8 Things Causing Your Constipation—Plus Tricks to Relieve It
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8 Things Causing Your Constipation—Plus Tricks to Relieve It

Feeling backed up? It's common, and your lifestyle habits might be to blame.

1 / 10

By Caitlyn Pilkington

Most of us have felt the effects of a stuffed-up digestive system, and it's uncomfortable to say the least. In fact, each year more than 2.5 million Americans visit their healthcare provider for relief from constipation.

"It's more common [and most dramatic] in patients 65 years and older," says Dr. Gauree Konijeti, Director of the Inflammatory Bowel Disease Program at the Division of Gastroenterology at Scripps Clinic in San Diego.

Constipation is often defined as stool frequency less than three times per week, but people can also think about constipation in different ways. "For some people, it may be hard stools or small pebble-like stools that don't completely come out," says Dr. Konijeti. "Others may feel constipated when they are straining to get the stool out, but the consistency is fine. Some people might have bowel movements every day but say they are constipated; it might just be more related to consistency."

Regardless of how that constipated feeling manifests itself in your body, it's important to discuss concerns with your doctor or a gastroenterologist, especially if it's a new problem, lasts longer than a couple of weeks, feels severe or comes with other symptoms, like blood in the stool or fever.

Here are some ways you might get stuffed up, plus ways to get things moving again.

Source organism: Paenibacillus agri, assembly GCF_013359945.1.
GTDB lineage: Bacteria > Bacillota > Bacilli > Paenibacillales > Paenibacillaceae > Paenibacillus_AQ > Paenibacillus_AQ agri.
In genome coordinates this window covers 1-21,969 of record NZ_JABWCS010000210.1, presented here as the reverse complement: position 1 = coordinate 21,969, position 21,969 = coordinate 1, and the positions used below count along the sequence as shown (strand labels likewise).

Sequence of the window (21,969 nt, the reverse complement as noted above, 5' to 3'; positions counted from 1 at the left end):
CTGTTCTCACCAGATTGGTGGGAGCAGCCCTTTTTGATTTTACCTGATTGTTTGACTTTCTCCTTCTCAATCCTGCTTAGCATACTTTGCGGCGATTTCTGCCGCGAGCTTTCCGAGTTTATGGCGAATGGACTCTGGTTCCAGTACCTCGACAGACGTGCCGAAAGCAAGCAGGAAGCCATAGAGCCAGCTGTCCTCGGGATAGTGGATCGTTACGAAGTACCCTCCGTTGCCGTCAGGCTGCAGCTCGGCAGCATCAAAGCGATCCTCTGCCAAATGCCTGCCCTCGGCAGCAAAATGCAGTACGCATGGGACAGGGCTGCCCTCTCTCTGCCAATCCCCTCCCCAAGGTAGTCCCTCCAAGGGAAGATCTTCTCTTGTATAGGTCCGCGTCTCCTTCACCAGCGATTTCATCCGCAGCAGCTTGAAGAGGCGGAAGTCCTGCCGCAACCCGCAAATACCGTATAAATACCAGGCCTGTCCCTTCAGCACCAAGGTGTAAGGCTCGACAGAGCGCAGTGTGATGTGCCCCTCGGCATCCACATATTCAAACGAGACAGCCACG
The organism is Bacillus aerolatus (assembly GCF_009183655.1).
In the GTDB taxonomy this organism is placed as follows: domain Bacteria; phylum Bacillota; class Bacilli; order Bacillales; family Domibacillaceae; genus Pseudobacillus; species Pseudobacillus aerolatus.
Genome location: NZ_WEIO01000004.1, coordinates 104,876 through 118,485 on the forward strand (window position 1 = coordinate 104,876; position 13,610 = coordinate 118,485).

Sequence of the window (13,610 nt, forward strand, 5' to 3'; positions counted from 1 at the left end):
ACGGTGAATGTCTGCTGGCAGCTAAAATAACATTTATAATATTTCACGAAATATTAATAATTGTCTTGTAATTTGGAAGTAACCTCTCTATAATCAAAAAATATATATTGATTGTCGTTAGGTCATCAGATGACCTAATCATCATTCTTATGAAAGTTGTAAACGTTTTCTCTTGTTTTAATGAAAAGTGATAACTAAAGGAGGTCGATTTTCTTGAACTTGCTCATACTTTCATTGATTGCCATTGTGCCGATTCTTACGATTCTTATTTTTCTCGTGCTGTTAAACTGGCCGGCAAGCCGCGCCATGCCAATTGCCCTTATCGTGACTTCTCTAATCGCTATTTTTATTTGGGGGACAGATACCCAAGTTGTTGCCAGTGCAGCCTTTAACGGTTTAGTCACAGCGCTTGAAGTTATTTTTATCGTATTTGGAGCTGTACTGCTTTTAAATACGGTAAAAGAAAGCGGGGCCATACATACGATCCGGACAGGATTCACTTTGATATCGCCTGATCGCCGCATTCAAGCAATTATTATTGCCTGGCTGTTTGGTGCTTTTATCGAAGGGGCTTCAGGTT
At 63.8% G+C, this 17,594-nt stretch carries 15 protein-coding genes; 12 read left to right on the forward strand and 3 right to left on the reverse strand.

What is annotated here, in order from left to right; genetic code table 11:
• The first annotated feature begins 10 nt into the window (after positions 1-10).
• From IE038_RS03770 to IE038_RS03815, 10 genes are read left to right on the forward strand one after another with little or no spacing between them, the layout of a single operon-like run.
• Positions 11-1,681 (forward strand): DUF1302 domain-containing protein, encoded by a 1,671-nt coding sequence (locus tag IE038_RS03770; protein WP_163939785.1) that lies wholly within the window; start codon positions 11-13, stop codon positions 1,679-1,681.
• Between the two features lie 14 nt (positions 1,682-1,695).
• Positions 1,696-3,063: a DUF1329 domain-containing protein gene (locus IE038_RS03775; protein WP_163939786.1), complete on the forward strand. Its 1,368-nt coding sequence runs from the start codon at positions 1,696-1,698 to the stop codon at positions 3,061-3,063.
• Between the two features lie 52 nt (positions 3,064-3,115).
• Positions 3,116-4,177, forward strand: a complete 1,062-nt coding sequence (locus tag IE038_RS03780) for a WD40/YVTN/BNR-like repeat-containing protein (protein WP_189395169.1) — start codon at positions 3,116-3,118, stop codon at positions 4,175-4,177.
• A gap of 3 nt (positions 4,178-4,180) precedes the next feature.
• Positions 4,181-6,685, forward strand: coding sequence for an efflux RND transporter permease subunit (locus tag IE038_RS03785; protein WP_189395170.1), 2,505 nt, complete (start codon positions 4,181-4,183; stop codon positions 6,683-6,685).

You're not moving enough

2 / 10 You're not moving enough

Physical activity, in itself, is associated with more gut motility, says Konijeti; motility refers to how the muscles in your gastrointestinal tract stretch and contract to move food through your body. She adds that many people still do not realize how great exercise is for this and overall gut health. However, she cautions that, even if you're getting regular exercise, not getting enough fluid and fiber can still create constipation. You should aim for 150 minutes of exercise at moderate intensity every week to maintain good health.

You're pregnant

3 / 10 You're pregnant

If you're expecting, constipation can arise; between 16 and 39 percent of women deal with it during pregnancy. This is largely because hormonal changes impact the motility of the gut. In addition, the compressive effects of a human growing inside of you leaves your gut with less room to move, digest and process foods, according to Konijeti. It's important to still move around and drink plenty of water to keep your gut, the baby and you as healthy as possible.

You travel a lot

4 / 10 You travel a lot

It's not so much the act of traveling, but what you do or don't do on the road that can leave you feeling backed up. "You might just be less active or not getting enough fluid or eating the right foods," says Konijeti.

Another reason could simply be the change in routine when you're not following your regular schedule. One study even says that gut issues like diarrhea and constipation can be common among people who frequently hop time zones, which is a significant disruption in that biological rhythm.

You are on certain medications or supplements

5 / 10 You are on certain medications or supplements

Several medications have been associated with constipation, including:

  • NSAIDs
  • Antidepressants
  • Antacids
  • Sedatives
  • Narcotics
  • Iron supplements
  • Antihistamines
  • Diuretics

"Even if patients are just taking a ton of TUMS, you can get constipated from those," says Konijeti.